Critical Evaluation

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Last Updated on May 8, 2015, by eNotes Editorial. Word Count: 573

In Henry VI, Part III, which belongs to William Shakespeare’s tetralogy of history plays dealing with the political upheaval that followed Henry Bolingbroke’s overthrow and murder of Richard II, England continues to suffer the evils of civil strife and social disorder arising from the war between the houses of York and Lancaster. Shakespeare’s general purposes in this series of plays are to reassert the power of Providence, to glorify England, and to suggest the nature of its salvation; only with the restitution of the rightful heir to the throne at the end of Richard III (pr. c. 1592-1593, pb. 1597) will England be able to bind its wounds and enjoy peace once again.

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Henry VI, Part III is a powerful study of disorder and chaos; the play interweaves a cohesive body of imagery and symbolism with the action of its plot to create a strong unity of impression centering on the theme of anarchy and disunity. Chaos prevails on all levels of society, from the state, to the family, to the individual. At the highest level of authority and social organization—the throne—anarchy replaces traditional rule. The king, who must be the center of political strength and embody the sanctity of social duty, oath, and custom, is instead the essence of weakness; Henry not only yields the right of succession to York but also abdicates eventually in favor of Warwick and Clarence. Whenever he attempts to intervene in events, his weak voice is quickly silenced; finally he is silenced permanently, and his murder represents the ultimate overturning of political order and rejection of the divine right upon which his rule was founded. Contrasted to Henry, the representative of rightful power, is Richard, who in this play becomes the epitome of total anarchy. Richard murders the prince, the king, and his brother Clarence, boasting later, “Why, I can smile, and murder whiles I smile”; he scornfully disregards any form of moral obligation and eventually falls victim to unreasoning fears and nightmares.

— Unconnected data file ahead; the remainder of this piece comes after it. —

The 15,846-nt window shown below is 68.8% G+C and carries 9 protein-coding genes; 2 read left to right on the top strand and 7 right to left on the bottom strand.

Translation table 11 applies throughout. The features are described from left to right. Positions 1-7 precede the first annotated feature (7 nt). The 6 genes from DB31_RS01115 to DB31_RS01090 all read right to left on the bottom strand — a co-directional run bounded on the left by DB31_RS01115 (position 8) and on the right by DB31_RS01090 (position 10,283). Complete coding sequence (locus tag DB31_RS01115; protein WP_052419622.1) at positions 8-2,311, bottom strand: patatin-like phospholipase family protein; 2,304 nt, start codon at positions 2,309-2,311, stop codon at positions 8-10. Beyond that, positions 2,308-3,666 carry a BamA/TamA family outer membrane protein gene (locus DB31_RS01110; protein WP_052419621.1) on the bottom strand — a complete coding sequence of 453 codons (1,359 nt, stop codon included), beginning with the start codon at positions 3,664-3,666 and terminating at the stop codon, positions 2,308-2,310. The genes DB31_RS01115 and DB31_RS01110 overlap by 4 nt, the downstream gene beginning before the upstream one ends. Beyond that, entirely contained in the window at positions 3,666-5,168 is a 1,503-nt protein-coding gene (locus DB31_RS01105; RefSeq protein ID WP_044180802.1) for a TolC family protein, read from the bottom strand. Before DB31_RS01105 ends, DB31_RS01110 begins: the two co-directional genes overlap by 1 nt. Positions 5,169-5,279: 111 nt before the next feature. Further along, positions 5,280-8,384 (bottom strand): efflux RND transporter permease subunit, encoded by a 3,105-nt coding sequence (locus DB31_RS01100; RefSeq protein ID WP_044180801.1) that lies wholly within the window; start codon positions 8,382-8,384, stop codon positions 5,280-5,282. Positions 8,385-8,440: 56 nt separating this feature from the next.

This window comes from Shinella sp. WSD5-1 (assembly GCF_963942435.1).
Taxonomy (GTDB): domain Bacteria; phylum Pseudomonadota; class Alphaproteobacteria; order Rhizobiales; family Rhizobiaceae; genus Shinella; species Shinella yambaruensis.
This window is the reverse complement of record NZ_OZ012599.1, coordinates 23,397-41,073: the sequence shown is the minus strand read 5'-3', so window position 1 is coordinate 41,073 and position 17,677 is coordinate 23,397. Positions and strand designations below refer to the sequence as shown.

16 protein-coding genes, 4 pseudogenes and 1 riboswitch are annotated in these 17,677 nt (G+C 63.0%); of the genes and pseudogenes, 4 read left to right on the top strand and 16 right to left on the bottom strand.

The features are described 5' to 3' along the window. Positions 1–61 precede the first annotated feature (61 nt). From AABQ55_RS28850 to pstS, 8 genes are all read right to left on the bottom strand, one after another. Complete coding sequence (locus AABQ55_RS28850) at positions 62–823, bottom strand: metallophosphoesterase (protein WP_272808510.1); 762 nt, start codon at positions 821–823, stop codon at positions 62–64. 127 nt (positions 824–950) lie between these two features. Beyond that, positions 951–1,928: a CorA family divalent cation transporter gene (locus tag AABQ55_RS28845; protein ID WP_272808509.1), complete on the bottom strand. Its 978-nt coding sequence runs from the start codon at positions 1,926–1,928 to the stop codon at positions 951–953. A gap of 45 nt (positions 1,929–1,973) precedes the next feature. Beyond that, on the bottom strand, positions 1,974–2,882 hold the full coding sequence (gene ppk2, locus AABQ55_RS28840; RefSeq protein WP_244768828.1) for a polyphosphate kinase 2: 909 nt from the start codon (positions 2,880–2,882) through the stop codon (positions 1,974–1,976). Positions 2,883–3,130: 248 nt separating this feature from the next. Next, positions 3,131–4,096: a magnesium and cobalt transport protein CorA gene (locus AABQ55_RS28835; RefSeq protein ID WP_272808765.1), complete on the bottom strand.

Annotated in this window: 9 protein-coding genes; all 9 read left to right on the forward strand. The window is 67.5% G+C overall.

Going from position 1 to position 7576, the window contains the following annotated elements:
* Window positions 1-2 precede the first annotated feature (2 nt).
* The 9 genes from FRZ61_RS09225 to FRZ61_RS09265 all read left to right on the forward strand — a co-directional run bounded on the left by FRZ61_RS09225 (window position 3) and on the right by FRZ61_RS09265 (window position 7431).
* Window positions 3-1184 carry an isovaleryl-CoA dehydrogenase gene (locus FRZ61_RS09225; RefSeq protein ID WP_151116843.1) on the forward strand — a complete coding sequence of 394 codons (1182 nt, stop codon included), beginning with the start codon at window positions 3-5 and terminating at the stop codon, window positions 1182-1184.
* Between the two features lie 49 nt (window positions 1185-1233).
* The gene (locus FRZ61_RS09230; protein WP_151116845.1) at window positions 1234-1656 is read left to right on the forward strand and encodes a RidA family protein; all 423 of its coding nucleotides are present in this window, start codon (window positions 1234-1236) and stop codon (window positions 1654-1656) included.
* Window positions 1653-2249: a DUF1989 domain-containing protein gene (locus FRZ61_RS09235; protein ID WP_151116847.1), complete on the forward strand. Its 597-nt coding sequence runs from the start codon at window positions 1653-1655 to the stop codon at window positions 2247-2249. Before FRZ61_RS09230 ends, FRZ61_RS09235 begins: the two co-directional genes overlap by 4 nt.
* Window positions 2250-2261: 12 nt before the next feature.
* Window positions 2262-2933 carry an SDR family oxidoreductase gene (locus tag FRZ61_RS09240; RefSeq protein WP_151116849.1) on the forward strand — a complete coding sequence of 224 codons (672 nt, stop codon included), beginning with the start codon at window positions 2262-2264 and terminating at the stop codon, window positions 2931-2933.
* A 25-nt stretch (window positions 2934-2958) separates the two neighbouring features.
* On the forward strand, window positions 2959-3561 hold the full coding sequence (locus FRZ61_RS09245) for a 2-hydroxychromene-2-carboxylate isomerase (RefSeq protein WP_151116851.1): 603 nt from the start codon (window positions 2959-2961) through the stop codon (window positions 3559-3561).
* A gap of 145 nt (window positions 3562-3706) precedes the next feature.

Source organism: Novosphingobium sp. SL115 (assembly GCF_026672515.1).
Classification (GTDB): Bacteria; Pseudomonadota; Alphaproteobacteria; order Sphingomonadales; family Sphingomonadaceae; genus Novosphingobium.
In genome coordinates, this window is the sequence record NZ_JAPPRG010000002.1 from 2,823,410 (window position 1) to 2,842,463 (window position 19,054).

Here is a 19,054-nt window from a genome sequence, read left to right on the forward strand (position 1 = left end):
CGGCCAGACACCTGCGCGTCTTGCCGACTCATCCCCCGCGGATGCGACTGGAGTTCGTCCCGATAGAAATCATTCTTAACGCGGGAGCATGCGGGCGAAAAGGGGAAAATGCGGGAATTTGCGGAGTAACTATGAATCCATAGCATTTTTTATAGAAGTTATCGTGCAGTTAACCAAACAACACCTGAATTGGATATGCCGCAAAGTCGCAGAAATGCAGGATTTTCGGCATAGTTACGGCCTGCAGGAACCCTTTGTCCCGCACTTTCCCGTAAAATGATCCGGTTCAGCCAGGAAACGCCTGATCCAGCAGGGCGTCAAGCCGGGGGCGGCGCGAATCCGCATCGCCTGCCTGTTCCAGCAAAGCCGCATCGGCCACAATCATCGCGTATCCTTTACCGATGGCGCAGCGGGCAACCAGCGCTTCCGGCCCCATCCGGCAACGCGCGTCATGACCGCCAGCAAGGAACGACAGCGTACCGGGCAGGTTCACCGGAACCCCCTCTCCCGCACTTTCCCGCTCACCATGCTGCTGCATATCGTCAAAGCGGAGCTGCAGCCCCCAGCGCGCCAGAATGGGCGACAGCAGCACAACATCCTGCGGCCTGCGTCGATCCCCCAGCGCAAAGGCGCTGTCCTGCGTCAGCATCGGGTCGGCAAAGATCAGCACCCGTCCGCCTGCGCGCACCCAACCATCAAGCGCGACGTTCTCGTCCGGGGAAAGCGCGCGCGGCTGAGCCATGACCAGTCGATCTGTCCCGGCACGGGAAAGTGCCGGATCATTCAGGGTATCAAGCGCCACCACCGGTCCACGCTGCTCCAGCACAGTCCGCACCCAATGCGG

The primary social bond, that of the family, is likewise in a state of dissolution. Again, the malady begins at the level of the king; Henry disinherits his own son, the rightful heir, thus causing his wife Margaret to cut herself off from him, sundering their marital bond. York’s three sons become hopelessly divided by their conflicting ambitions. In act 2, scene 5, Shakespeare shows, by means of the morality tableau, that the same family breakdown prevails among the common people as well. Simultaneously with its presentation of political and social chaos, the play dramatizes the disruption that is occurring in individuals’ morality. Hatred, ambition, lust, and greed are the keynotes, while duty, trust, tradition, and self-restraint are increasingly rare.

Henry VI, Part III thus depicts a society in the throes of anarchy and war, a society where kings surrender their duties, fathers and sons murder each other, and brothers vie for power at any cost. Nevertheless, the play contains an occasional feeble ray of light, such as Henry’s weak protests against the cruelty of the usurpers, his pleas for pity for the war’s victims, and his ineffectual calls for an end to the conflict and a restoration of peace and order. These scattered flickers, dim as they are, along with several prophecies planted throughout the play, foreshadow the coming hope, the resolution of conflict, and the return of peace and rightful authority which will follow in Richard III.

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